are chosen from the field of educa-
tion.
5. that Dr. Williams' place-in
the history of the Caribbean and
outside is at stake. His achievement,
his potential and his opportunity
naVC .cont11ri'('v to make aspiration


SUNDAY F


to such a place legitimate. lie has
already v, however bCe'n associated .
whatever the reaIsos or explana-
tiols, with the break-up -'of' the
Federation and the failure to achieve
West Indian na tionhood.

6 that Dr. Williams cannot
now afford to be directly respons-
ible for the failure of. democracy,
the failure to promote greater
popular participation iin the political
process in his own home-land of
Trinidad and Tobago. He could
never in his wildest dreams have
expected an opportunity' such as
has been afforded him.

7 that Dr. Williams is on
record with the astonishing admis-
sion that neither he nor his Party
has given anything like adequate
attention to making the Senate
"more meaningful" (his own words).
He has made the same admission
about Parliamentaiy Committees. He
cannot leave things of such cardinal
importance in this unsatisfactory
condition.

8. that Dr. Williams'problem,
however, will not be providing a
blue-print for a brave new world.
The problem is going to be whether
it is possible to build ai such
world on the crumbling and decay-
ing fabric of Trinidad and Tobago
institutions. This is crucial. We are
also moving into troublous times -
in our relations in the Caribbean,

9 that, particularly because
of 8,there are circumstances which
could induceDr. Williams to consider
retiring from public life or use the
threat of doing so to win a popular
mandate to continue in office- and
in politics. He would expect that
mandate to be much clearer and
stronger than what he received in
December 1973.


PRIME-MINISTERIAL GOVERNMENT

DR. WILLIAMS must do something about the 1975 Draft Constitu-
tion and do it soon; that is, of course, if he has not already settled
upon what he is going to do. And I am sure that he has. I could even
hazard a guess as to who might be and has probably been, an invalu-
able colleague in the enterprise of constitution-making. And when it
comes to constitutional devices and mechanisms and accessibility to
them by way of consultation abroad, well, the world is the Prime
Minister's oyster. All this, after all. would be in character. While the
Joint Select Committee,of Parliament is working, Dr. Williams is
working too, and quite independently.
I should be indeed surprised if the PNM majority on the
Select Committee were not expecting this. It is one of the rules of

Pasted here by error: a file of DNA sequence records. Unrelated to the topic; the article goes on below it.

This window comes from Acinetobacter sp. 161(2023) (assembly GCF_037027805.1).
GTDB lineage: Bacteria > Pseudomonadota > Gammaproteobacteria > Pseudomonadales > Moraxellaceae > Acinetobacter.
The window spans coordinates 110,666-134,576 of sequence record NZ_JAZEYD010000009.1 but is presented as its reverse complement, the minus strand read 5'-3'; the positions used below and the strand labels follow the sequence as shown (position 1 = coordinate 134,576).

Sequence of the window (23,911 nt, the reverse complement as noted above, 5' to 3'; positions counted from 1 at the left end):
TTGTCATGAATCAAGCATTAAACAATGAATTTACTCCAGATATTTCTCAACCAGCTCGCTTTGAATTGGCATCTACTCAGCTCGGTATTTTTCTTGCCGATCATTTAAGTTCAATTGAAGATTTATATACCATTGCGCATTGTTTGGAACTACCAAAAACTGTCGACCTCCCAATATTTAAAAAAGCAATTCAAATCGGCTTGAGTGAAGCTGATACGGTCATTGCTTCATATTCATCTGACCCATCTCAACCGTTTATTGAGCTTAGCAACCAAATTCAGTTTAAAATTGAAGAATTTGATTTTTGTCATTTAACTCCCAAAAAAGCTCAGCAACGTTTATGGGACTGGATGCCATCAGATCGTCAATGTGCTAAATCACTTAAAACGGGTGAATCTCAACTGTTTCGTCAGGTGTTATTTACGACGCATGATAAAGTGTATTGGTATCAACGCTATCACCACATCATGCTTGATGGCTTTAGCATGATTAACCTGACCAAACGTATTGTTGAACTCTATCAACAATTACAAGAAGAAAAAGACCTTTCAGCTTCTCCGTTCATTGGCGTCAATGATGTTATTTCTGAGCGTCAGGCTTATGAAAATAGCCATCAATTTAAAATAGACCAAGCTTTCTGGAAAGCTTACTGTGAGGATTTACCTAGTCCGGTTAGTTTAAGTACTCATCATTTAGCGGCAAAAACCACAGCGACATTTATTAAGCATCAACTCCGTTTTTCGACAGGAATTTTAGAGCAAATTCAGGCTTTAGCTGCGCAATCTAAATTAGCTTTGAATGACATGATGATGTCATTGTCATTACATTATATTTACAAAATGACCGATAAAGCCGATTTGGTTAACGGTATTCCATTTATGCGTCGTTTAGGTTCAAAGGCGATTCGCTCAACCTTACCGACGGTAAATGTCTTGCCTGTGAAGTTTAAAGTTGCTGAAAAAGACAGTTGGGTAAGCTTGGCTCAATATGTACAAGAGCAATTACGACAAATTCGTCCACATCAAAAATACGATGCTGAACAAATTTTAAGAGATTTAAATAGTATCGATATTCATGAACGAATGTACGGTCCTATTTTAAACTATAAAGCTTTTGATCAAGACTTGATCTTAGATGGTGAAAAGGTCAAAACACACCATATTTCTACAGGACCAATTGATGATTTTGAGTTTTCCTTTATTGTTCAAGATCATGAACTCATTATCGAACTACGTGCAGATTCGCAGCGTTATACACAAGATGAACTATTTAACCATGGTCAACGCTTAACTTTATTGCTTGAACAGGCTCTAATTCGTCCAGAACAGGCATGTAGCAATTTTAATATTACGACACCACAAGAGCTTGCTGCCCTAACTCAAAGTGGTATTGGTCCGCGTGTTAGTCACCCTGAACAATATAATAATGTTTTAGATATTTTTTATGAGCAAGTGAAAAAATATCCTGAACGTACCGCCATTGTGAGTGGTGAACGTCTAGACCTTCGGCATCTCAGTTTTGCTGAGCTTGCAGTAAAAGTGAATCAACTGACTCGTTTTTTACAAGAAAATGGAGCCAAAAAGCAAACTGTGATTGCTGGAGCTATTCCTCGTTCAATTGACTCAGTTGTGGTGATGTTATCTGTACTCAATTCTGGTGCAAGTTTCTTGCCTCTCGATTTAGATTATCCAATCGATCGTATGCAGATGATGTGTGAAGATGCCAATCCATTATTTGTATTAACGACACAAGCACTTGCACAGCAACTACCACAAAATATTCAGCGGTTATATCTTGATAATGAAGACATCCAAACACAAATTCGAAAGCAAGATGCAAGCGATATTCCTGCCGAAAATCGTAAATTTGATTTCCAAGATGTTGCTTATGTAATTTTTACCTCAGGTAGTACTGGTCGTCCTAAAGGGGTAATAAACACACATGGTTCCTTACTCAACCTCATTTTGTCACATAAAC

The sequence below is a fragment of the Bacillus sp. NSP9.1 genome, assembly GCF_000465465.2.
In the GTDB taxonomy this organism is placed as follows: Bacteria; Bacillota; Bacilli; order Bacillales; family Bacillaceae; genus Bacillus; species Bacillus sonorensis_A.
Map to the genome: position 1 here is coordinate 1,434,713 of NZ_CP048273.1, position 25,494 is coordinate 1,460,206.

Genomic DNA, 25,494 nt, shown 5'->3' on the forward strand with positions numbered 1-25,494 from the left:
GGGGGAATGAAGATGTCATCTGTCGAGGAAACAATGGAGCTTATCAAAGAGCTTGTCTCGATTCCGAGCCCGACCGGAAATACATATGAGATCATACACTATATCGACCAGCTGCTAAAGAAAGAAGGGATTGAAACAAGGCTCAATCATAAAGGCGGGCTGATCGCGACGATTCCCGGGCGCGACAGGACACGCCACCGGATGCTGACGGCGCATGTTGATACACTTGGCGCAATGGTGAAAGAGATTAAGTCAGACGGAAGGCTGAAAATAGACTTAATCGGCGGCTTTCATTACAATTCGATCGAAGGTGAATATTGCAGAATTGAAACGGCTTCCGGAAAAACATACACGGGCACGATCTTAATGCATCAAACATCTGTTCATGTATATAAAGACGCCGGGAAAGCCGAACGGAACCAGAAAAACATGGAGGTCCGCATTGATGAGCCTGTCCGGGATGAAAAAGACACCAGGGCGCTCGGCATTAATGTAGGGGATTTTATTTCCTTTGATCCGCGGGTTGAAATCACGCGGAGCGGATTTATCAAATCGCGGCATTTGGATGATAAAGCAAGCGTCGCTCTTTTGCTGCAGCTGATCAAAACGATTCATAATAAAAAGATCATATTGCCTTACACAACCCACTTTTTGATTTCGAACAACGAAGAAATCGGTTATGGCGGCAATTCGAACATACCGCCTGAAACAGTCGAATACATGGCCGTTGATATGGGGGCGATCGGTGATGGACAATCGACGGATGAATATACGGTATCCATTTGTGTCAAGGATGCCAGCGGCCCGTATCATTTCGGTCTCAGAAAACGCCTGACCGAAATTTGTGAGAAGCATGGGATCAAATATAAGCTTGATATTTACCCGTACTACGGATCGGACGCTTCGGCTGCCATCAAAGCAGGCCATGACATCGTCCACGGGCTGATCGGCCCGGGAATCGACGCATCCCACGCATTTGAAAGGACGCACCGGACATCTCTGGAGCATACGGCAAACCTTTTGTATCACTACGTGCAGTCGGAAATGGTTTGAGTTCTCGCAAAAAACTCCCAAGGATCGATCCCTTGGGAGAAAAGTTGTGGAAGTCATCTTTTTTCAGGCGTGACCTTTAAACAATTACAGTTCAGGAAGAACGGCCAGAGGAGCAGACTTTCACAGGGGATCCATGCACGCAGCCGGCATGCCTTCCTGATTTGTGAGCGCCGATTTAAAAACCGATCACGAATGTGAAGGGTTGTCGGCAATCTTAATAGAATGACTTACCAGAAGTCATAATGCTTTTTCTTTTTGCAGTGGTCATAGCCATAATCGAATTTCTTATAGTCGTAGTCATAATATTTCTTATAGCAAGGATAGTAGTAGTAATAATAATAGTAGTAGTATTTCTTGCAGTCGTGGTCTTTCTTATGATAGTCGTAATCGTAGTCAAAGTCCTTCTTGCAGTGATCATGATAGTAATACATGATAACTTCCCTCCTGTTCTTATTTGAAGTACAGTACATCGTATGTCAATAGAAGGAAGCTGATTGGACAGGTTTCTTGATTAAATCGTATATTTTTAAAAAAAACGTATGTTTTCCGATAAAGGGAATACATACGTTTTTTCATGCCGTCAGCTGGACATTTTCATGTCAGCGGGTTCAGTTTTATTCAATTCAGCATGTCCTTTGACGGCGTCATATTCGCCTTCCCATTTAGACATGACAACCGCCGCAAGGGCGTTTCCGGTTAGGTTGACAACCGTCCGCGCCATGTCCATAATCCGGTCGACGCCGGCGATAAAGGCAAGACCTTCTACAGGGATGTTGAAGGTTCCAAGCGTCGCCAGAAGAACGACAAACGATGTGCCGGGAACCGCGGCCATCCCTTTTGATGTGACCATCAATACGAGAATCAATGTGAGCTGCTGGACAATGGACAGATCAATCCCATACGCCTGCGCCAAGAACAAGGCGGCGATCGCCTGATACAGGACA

the game. Dr. Williams must always appear as the Eternal Saviour.Of
themselves they can do little. The most they can expect is, first, to
be allowed to play a supporting role in preparing for his Advent and,
secondly, that their recommendations, in those vital areas of the
constitution that deal with checks and popular participation in the
political process, will be somewhat less unceremoniously set aside
than were the recommendations, in the same areas, made by the
Constitution Commission itself. Should they, however, propose
changes in the Draft of a fundamental nature it will only be because
the Leader, for reasons if his own, thinks that the game would be
better played that way.
Nor should we be hard on Dr. Williams for this state of
affairs. Deep down, this is the role which the ruling oligarchy, a loose
confederacy of now conflicting now collaborating interests, bent
mainly on survival withpropsperitywishes, requires, intends and has
marked out for hIim to play. Like a legitimate monarch and hie ias
been with us for twenty years his presence keeps the oligarchic
regime from falling apart and, like a monarch, he must be allowed
to occupy a position where he can do no wrong. It is Ihis ministers,
hisadvisers, that make mistakes. This allows the regime to make neces-
sary adjustments by sacrificing those who are not indispensable,
who may have outlived their usefulness or who may just be growing
too powerful for comfort. These are compensated by being allowed
to hold on to their emoluments and. who knows, may in time be


k______e w


I'NP


Like a legitimate
monarch and he has
been with us for 20
years Dr. Williams'
presence keeps the oli-
garchic regime from
falling apart he
must be allowed to
occupy a position
where he can do no
wrong. It is his min-
isters, his advisers,
that make mistakes.
This allows the
regime to make
necessary adjust-
ments by sacrificing
those who have
outlived their usefulness
or who may just be
growing too powerful.
These are compensated
by being allowed to
hold on to their
emoluments and, who
knows, may in time